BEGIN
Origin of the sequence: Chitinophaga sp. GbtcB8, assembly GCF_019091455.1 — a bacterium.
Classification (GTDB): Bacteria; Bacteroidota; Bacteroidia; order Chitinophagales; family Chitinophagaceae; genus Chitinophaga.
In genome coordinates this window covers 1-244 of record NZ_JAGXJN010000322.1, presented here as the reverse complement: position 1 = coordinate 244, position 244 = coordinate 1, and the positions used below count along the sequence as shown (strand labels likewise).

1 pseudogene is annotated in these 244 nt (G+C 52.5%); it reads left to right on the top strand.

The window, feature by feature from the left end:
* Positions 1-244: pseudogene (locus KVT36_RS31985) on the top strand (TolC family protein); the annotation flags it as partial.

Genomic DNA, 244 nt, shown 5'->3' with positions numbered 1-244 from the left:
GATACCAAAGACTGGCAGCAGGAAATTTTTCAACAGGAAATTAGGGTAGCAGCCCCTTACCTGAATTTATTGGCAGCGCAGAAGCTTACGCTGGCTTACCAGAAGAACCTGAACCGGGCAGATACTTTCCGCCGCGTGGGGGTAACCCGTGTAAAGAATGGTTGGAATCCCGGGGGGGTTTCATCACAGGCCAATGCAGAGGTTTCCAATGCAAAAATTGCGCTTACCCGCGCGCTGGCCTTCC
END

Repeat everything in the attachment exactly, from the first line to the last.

Origin of the sequence: Chitinophaga sp. GbtcB8, assembly GCF_019091455.1 — a bacterium.
Classification (GTDB): Bacteria; Bacteroidota; Bacteroidia; order Chitinophagales; family Chitinophagaceae; genus Chitinophaga.
In genome coordinates this window covers 1-244 of record NZ_JAGXJN010000322.1, presented here as the reverse complement: position 1 = coordinate 244, position 244 = coordinate 1, and the positions used below count along the sequence as shown (strand labels likewise).

1 pseudogene is annotated in these 244 nt (G+C 52.5%); it reads left to right on the top strand.

The window, feature by feature from the left end:
* Positions 1-244: pseudogene (locus KVT36_RS31985) on the top strand (TolC family protein); the annotation flags it as partial.

Genomic DNA, 244 nt, shown 5'->3' with positions numbered 1-244 from the left:
GATACCAAAGACTGGCAGCAGGAAATTTTTCAACAGGAAATTAGGGTAGCAGCCCCTTACCTGAATTTATTGGCAGCGCAGAAGCTTACGCTGGCTTACCAGAAGAACCTGAACCGGGCAGATACTTTCCGCCGCGTGGGGGTAACCCGTGTAAAGAATGGTTGGAATCCCGGGGGGGTTTCATCACAGGCCAATGCAGAGGTTTCCAATGCAAAAATTGCGCTTACCCGCGCGCTGGCCTTCC